Imagine calling 9-1-1 for police or fire, or some other public safety need, but the responding officer cannot understand you very well,  because they don't speak English.

  Democrat-sponsored bill would remove the requirement to read, and speak English in WA

Among the several thousand pieces of legislation that were introduced during the 2023 state session (the last count we had was over 1,700 several weeks ago) Is Senate Bill (SB) 5274.  Jason Rantz of AM 770 KTTH shed some light on this one on Friday, March 24th.

The sponsor of the bill, Democrat Javier Valdez of Seattle, claims dropping the requirement to be able to speak and read English would entice a lot more minorities to apply for public safety jobs, such as police, fire, and others. It would apply to Sheriff's Departments as well as fish and wildlife officers.

No mention was made of what would be done to accommodate an applicant who cannot write or speak English.

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Rantz points out the obvious that this would create a public safety hazard. What if the officer cannot understand the victim or person they are trying to help? What about writing reports, responding to messages, or getting data on the onboard computers that we see in patrol cars? What about an EMS first responder?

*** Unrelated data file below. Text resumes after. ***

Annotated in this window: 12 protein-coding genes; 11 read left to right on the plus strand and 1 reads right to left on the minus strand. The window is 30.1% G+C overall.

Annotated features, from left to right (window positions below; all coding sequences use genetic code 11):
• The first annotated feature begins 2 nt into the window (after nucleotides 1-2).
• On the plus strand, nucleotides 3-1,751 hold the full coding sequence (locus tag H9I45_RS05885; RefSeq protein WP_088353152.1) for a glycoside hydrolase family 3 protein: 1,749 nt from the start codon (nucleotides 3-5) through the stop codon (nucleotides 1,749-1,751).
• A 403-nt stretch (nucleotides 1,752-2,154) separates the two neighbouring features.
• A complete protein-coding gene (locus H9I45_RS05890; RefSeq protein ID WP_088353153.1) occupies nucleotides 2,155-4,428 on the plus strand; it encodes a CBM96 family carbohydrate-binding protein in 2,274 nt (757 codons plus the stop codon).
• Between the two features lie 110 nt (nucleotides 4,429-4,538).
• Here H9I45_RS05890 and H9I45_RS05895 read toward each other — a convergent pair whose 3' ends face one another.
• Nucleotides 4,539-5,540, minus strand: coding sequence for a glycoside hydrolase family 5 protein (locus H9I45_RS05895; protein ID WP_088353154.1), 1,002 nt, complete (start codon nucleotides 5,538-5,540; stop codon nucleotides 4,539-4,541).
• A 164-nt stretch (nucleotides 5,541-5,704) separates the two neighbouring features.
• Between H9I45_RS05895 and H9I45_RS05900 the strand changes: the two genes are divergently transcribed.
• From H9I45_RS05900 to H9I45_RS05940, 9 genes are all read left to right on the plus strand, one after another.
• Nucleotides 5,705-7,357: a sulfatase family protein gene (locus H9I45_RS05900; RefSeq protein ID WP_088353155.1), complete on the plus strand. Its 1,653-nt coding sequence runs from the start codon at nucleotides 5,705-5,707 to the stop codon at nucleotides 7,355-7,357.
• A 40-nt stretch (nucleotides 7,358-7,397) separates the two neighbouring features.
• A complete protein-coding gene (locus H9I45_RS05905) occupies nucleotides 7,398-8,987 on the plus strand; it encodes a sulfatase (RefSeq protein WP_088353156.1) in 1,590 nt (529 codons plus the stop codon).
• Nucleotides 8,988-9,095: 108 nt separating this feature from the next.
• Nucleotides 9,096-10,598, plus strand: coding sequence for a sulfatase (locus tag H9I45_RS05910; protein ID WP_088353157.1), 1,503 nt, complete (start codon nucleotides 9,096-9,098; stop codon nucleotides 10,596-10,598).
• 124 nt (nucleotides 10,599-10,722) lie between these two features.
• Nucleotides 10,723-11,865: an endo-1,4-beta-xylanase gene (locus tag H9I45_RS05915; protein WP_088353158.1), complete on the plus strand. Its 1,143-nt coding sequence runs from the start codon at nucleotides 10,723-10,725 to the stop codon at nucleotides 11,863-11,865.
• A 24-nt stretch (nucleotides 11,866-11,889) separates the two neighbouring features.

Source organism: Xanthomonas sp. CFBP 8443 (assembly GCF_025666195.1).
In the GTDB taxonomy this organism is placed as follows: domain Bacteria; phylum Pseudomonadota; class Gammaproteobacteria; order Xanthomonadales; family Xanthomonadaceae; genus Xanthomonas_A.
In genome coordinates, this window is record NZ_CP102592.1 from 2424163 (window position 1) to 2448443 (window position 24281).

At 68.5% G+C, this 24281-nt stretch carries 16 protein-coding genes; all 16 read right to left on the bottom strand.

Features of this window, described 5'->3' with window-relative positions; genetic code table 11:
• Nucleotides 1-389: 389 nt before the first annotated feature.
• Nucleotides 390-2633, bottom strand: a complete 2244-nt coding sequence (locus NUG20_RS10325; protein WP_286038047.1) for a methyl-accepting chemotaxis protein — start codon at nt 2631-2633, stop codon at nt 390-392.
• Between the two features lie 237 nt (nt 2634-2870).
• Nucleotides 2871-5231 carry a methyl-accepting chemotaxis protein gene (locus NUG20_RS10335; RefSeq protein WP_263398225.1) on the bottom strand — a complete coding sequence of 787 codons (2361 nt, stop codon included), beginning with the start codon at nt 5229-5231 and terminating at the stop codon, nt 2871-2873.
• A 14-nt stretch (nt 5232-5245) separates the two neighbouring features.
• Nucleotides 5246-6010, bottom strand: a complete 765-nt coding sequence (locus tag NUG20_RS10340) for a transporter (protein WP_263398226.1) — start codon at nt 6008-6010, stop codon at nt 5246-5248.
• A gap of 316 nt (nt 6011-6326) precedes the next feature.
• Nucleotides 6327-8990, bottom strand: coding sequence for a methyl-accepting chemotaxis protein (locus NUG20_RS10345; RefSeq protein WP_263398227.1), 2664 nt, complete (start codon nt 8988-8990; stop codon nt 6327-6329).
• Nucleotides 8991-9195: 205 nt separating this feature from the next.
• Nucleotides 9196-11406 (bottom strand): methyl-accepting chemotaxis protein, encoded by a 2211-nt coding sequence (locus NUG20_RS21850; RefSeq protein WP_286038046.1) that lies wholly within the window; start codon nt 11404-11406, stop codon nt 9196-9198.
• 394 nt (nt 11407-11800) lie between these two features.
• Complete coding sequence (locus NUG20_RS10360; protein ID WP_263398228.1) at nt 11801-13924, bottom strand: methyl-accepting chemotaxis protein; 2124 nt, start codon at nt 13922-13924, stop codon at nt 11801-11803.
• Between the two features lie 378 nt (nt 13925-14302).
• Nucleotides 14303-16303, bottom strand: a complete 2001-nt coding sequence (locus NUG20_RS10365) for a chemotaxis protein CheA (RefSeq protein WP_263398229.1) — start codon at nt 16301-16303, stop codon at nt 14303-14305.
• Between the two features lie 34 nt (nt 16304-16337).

If they cannot communicate with a struggling victim, who could be having a life-threatening issue, language should not be a barrier.

According to Rantz, Senate GOP Minority Leader John Braun responded to the bill this way (in part):

 “These are folks who are forced to deliver services to our citizens around the state. Certainly, if they’re bilingual, that’s actually valuable. Oftentimes, they’re paid more … but to think that you can somehow function and deliver services in our society without being able to read or write English, I think is, again, wrongheaded." (AM 770 KTTH Jason Rantz show).

Does this bill have any chance of actually moving on? According to Rantz, the Senate is "close to passing" this piece of legislation.

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